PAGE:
The beautiful Rose Marie with Mike “Santa” Power

I have heard some bad tales. Like the one about the colleague who got so drunk that she fell asleep in the toilet and didn’t wake up until being startled by the cleaning staff the following morning. A story like that is not forgotten quickly. Then there was the one about the guy who got so drunk that he called his boss a c***, only to have no recollection of it the next day. It was only when he realised that his colleagues wouldn’t make eye contact with him that he asked a few questions, and was horrified to discover the answer. I also know people who have sent text messages containing stinging gossip about a colleague to fellow party-goers, but they accidentally sent the text to the person being gossiped about. Not good.

Fortunately, I am at an advantage. First of all, I can handle my drink for the most part. I am privileged to be asked out all the time, while I do a fair bit of entertaining myself. So, I am no stranger to the party scene. However, the work-party season can sometimes bring out those busy mums and dads who don’t get to party much during the year. They can view it as an opportunity to really let their hair down. This is potentially dangerous.

Designer shoes

The problem with alcohol is that she is a strange mistress, no matter how experienced a drinker you are. There are days (and I’m not sure if it’s something to do with the moon) when a couple of drinks can go straight to your head. Men, for the most part, have an unfair advantage due to our size. One year at Ascot, I recall a lady friend matching me drink for drink. On the way home, she fell and broke her designer shoes. She was so drunk that I had to carry her home. She wasn’t a petite lady either – more curvaceous.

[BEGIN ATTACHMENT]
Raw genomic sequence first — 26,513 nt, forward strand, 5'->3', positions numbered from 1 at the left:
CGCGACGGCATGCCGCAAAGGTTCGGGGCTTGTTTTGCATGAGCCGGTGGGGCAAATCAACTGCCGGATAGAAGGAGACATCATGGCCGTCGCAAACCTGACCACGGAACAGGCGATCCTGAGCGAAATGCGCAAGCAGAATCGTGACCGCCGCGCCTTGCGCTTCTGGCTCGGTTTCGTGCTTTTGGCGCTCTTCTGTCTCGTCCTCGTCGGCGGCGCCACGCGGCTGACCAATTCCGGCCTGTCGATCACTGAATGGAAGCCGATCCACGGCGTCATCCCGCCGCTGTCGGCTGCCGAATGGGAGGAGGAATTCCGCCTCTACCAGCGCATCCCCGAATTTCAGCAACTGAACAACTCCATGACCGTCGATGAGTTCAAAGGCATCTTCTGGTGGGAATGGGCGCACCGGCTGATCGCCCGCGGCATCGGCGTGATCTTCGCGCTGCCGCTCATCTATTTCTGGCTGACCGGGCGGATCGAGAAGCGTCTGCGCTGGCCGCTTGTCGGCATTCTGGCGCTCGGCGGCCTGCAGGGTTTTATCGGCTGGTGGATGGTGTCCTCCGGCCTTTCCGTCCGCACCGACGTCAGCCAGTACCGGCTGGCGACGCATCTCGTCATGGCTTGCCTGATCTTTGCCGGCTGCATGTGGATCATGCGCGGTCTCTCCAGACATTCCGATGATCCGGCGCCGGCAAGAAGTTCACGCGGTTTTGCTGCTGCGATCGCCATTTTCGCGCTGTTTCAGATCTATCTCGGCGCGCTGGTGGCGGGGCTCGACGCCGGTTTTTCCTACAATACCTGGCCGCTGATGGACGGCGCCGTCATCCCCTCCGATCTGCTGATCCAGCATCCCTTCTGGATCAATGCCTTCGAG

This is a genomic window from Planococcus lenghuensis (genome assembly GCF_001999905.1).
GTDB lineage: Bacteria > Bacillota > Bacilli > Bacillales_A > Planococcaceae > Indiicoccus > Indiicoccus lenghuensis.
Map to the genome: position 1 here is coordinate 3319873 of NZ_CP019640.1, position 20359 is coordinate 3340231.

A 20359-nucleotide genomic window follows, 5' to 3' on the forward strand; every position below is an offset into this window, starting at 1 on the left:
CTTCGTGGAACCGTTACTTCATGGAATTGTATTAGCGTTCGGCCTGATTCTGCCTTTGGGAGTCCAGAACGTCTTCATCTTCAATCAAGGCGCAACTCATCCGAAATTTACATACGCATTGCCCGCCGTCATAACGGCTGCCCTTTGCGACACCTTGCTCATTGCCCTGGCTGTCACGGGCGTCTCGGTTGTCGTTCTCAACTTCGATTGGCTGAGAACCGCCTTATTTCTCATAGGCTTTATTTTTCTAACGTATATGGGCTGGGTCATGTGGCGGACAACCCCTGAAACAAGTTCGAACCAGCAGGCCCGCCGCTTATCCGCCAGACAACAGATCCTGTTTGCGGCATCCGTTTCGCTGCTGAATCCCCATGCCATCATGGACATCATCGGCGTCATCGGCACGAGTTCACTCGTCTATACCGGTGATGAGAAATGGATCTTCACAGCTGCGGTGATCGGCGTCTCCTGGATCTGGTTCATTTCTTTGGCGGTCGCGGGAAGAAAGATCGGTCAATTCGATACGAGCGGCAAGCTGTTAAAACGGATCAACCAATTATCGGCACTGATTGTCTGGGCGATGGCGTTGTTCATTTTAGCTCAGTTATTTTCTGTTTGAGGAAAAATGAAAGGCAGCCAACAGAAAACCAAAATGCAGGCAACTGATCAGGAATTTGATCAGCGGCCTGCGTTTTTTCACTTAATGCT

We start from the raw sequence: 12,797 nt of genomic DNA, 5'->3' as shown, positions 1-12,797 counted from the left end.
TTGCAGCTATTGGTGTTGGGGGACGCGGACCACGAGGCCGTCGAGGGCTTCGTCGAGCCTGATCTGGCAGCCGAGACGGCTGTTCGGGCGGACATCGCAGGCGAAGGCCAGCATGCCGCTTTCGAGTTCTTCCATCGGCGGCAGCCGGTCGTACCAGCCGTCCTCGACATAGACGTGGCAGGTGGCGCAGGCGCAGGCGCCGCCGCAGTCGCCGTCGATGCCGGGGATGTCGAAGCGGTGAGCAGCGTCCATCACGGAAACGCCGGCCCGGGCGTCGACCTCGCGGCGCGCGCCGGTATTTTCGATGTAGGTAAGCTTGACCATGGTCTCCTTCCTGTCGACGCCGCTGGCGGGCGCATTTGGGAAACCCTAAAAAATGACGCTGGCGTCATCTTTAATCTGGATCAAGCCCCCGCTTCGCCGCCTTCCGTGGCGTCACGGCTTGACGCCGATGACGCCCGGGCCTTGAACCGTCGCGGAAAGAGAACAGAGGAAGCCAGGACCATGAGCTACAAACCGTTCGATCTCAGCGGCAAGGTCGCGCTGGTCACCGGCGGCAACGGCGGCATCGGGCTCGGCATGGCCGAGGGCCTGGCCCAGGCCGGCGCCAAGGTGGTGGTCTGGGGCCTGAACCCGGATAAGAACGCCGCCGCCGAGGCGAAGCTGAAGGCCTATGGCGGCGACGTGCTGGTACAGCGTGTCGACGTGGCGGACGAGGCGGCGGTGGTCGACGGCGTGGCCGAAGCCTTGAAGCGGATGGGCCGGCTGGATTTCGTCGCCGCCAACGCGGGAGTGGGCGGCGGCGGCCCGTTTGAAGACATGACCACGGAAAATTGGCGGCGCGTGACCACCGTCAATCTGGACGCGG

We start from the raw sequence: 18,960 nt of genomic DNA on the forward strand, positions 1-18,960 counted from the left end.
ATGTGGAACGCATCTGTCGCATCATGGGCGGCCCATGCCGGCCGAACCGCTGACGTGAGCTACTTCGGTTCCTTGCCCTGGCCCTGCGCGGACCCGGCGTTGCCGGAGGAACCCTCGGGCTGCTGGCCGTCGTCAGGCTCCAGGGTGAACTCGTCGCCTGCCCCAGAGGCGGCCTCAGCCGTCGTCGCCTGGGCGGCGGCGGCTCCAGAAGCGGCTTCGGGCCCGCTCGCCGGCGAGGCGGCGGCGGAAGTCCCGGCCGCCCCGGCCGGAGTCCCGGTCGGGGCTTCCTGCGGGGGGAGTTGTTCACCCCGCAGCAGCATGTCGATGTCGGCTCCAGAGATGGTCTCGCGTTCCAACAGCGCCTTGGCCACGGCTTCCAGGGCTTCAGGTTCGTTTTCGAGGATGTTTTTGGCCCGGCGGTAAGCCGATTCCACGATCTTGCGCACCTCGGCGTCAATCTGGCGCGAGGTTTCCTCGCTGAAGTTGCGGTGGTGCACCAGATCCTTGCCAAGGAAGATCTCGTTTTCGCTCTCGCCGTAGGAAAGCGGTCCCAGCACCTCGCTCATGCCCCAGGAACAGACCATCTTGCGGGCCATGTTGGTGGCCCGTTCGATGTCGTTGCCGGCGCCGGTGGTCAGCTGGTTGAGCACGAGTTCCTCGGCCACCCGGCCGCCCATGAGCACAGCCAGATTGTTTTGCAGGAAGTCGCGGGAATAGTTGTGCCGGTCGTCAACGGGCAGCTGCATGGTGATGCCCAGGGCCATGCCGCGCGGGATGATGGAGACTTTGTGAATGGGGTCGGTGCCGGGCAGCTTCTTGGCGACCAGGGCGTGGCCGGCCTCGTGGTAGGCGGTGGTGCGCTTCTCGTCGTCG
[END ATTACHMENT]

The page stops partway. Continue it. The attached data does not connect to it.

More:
If this happens to your colleague, be a nice person and refrain from making them relive it. Party post-mortems are not pleasant. There is nothing worse than waking up with a bad hangover and then listening to someone, who claims to be a friend, dissecting every indiscretion you may have engaged in. Trust me, there are many people out there who love schadenfreude. Don’t be one of those people.

If you are going out drinking, go with friends. My real parties are always at home, where people can feel safe and are with like-minded friends. They can either stay or, if they want to leave, they know I will get them transport home, as well as checking that they are back safely.

Keep the home parties small or they can turn into really hard work. Also, it allows you a chance to enjoy yourself as the host. Avoid serving red wine or any brightly coloured drinks because people are never as pedantic in your home as they are in their own. Prepare as much as you can before guests get there so you can chat. I always pour guests the first drink, then tell them to help themselves.


I have hosted large parties at home and they have turned out to be very hard work. For one of my birthday parties, the invitation read: “Steven is getting younger, party sponsored by embalming fluid.” I had a red carpet with goody bags containing beauty samples for guests to take home. I also provided manicures, acupuncture and a massage therapist. It was all going well until someone decided to arrive with a Staffordshire Bull Terrier. This upset some of the 40 guests, one of whom had cancer and had made a big effort to come that night. The dog made a beeline for her. It was the first time in my life I had to ask a guest to leave.